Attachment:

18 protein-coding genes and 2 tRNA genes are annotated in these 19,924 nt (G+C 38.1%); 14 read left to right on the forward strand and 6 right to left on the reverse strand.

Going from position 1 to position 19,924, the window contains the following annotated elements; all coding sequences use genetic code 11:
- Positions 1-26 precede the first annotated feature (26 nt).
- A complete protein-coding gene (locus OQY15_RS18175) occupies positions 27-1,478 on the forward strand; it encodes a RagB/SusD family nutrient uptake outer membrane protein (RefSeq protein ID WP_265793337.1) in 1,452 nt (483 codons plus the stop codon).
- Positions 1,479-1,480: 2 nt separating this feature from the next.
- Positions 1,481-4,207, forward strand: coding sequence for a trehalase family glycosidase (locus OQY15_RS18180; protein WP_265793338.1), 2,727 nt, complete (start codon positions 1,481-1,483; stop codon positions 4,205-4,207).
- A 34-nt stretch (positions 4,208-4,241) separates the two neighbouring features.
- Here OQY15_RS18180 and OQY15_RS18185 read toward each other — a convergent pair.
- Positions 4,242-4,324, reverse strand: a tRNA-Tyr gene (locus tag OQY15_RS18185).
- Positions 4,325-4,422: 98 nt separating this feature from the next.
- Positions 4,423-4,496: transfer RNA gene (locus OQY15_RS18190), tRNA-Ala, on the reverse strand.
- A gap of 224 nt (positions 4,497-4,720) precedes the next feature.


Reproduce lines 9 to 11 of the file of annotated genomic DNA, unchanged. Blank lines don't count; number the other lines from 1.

- Positions 4,242-4,324, reverse strand: a tRNA-Tyr gene (locus tag OQY15_RS18185).
- Positions 4,325-4,422: 98 nt separating this feature from the next.
- Positions 4,423-4,496: transfer RNA gene (locus OQY15_RS18190), tRNA-Ala, on the reverse strand.